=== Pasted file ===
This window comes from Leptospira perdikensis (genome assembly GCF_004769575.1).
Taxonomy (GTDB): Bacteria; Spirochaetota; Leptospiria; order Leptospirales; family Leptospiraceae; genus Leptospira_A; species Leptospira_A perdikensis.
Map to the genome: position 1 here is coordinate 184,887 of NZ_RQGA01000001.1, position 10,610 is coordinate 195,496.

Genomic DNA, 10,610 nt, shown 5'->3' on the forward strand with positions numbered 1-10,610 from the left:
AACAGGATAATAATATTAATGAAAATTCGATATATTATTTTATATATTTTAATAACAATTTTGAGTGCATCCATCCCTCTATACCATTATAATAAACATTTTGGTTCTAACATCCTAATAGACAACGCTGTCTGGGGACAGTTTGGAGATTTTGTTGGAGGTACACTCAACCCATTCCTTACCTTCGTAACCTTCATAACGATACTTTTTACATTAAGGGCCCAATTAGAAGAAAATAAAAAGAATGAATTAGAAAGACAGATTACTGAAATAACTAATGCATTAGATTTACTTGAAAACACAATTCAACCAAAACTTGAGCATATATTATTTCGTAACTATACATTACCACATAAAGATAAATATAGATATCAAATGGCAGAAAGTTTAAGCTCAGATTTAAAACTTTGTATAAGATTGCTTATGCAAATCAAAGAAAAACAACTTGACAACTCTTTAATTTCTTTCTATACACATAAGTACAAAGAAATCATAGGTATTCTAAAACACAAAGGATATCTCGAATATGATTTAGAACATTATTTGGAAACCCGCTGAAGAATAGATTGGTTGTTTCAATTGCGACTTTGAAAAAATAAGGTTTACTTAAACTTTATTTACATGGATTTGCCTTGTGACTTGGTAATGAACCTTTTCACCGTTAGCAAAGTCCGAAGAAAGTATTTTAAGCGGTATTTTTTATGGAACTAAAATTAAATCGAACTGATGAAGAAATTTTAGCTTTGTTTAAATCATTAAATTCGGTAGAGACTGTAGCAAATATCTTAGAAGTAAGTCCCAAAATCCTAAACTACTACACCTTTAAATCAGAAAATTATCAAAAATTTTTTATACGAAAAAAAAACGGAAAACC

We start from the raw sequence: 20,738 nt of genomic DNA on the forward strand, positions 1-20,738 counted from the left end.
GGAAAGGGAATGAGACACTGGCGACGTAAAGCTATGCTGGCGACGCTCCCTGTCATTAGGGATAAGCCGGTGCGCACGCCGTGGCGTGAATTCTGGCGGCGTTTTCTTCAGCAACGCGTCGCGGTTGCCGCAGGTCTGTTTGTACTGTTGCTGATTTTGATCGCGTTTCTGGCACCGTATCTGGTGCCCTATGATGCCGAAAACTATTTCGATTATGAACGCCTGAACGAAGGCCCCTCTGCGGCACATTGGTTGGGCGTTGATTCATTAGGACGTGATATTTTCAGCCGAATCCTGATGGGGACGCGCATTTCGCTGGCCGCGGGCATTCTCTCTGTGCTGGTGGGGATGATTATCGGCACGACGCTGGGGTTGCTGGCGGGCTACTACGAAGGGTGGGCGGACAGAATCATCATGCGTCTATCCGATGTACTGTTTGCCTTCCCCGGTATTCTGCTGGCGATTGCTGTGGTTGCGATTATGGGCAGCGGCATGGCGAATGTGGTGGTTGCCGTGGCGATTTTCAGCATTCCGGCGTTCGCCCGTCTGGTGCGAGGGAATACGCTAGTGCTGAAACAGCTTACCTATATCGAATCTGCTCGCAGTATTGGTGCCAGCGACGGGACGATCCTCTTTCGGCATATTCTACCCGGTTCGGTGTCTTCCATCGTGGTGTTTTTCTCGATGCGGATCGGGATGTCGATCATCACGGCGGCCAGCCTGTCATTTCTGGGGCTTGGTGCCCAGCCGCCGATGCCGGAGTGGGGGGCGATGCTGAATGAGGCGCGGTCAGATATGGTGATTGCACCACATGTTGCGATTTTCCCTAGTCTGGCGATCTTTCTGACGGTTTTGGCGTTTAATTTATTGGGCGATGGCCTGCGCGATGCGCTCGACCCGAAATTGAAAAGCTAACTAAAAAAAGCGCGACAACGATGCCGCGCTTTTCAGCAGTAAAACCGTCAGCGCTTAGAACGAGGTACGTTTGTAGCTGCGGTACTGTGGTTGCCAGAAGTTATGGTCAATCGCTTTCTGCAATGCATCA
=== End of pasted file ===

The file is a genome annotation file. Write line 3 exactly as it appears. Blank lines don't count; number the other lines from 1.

Map to the genome: position 1 here is coordinate 184,887 of NZ_RQGA01000001.1, position 10,610 is coordinate 195,496.